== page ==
One way to test that is to model the variance of the “liability” to the disease, which is actually an unmeasurable parameter, but which is assumed to be normally distributed in the population. With that and a number of other assumptions in place, one can then ask how much of the variance in this trait is accounted for by the loci identified by the GWAS? The authors state that a combined risk profile score “now explains about 7% of variation on the liability scale to schizophrenia across the samples”. That is an improvement over previous studies (the first 13 loci accounted for about 3%), but certainly not as much as might have been expected under a purely polygenic model. Of course, it could just be that only a fraction of the contributing common variants have been found and that larger studies would identify more.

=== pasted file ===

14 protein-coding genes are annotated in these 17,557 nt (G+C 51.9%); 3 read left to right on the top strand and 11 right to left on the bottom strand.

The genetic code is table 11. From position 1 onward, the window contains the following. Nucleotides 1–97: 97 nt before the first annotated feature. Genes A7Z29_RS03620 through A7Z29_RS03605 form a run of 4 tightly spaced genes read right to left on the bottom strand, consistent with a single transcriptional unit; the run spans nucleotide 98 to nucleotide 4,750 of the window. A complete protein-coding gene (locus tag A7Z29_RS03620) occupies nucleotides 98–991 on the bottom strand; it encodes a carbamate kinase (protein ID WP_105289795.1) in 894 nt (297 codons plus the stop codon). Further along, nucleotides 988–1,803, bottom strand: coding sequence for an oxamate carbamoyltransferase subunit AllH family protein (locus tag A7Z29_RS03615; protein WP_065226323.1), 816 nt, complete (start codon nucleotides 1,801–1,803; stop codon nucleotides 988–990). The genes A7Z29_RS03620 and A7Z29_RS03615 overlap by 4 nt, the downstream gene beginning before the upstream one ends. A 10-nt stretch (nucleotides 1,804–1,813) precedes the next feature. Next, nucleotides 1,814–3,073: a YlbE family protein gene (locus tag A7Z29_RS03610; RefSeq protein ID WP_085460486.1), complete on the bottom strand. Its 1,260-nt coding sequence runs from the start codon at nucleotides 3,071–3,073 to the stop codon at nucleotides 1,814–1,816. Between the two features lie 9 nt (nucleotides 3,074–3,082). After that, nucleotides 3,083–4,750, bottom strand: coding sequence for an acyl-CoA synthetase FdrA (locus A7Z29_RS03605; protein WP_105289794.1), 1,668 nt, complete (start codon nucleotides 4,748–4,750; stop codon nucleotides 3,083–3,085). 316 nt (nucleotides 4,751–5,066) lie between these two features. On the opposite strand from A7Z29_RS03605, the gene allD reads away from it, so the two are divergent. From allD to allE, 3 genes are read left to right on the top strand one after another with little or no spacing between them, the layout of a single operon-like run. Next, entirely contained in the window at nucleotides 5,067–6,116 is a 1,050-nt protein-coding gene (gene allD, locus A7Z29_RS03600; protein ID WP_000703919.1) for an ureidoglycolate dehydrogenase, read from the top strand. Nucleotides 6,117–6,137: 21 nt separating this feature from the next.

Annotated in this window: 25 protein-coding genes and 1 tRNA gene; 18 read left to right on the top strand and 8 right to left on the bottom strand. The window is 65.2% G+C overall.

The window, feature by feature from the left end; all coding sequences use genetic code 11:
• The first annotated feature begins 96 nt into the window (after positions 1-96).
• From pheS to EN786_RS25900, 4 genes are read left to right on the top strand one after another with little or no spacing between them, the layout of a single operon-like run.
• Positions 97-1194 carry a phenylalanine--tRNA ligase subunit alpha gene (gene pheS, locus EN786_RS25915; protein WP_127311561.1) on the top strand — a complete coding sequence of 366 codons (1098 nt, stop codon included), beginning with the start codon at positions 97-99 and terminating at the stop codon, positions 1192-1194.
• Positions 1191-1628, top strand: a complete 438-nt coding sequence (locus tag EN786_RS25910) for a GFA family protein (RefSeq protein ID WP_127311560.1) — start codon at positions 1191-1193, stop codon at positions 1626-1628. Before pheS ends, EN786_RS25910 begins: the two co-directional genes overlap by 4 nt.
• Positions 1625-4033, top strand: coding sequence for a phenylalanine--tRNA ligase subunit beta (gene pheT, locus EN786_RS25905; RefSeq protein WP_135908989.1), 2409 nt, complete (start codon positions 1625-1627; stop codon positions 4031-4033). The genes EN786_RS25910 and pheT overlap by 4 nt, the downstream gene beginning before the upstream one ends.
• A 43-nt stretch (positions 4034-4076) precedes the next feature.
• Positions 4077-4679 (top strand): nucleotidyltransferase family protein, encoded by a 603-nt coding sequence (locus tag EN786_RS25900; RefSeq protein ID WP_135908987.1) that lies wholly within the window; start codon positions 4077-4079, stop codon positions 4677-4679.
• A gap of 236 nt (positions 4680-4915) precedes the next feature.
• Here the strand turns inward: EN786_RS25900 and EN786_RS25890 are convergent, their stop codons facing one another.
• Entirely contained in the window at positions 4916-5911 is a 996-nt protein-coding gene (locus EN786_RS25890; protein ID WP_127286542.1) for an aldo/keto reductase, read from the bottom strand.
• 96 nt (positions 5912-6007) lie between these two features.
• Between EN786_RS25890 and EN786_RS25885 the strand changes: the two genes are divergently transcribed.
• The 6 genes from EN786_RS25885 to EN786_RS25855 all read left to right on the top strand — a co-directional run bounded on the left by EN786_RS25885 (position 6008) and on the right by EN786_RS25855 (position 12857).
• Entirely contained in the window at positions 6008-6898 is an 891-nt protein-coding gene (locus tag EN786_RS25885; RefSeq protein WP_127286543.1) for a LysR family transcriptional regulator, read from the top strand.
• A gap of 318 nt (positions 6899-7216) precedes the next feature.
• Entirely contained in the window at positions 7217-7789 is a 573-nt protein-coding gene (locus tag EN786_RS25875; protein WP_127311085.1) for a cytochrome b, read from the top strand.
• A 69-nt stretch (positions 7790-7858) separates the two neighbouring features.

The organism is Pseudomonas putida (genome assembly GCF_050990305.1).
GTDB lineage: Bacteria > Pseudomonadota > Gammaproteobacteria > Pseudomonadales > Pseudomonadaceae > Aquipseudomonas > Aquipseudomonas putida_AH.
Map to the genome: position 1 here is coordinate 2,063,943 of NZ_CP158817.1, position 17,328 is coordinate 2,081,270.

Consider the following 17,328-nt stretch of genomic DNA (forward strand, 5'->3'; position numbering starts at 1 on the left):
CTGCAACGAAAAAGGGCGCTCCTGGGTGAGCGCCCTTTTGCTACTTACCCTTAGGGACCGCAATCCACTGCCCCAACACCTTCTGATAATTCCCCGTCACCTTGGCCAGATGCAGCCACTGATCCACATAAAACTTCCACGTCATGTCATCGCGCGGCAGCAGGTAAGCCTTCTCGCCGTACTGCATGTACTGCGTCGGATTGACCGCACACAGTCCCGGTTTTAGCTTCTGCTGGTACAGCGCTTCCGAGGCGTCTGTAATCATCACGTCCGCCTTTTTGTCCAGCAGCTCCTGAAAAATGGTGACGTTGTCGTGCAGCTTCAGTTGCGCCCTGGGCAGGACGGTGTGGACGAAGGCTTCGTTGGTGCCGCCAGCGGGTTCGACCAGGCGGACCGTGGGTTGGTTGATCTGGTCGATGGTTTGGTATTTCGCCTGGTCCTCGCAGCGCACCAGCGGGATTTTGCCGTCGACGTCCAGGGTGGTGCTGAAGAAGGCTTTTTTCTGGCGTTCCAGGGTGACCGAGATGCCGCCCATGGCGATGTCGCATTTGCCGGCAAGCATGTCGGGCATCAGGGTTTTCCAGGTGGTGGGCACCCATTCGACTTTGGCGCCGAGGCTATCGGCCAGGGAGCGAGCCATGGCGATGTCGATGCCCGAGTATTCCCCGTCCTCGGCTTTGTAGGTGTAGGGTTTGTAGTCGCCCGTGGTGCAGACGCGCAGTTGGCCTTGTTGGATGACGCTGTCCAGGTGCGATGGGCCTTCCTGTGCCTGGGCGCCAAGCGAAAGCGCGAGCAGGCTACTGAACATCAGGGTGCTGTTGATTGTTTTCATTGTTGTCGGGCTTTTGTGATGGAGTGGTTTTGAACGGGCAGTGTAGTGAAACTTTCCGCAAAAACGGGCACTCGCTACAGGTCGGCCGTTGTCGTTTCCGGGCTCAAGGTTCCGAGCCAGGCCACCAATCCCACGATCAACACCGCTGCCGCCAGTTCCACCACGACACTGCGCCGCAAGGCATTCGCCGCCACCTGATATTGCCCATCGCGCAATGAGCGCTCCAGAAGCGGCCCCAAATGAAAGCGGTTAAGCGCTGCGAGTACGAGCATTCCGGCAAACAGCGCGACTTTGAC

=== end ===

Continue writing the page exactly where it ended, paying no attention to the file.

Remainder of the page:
However, the GWAS data are also fully consistent with a more complex model of genetic heterogeneity, which involves common variants interacting with rare variants to determine individual risk. Population averages of their effects remain just that – statistical measures that cannot be applied to individuals. Even combining all the common variants to generate a risk profile score does not generate a predictive measure of risk for individuals. (One reason for that is that non-additive genetic interactions that are likely highly important in individuals are averaged out by population-level signals).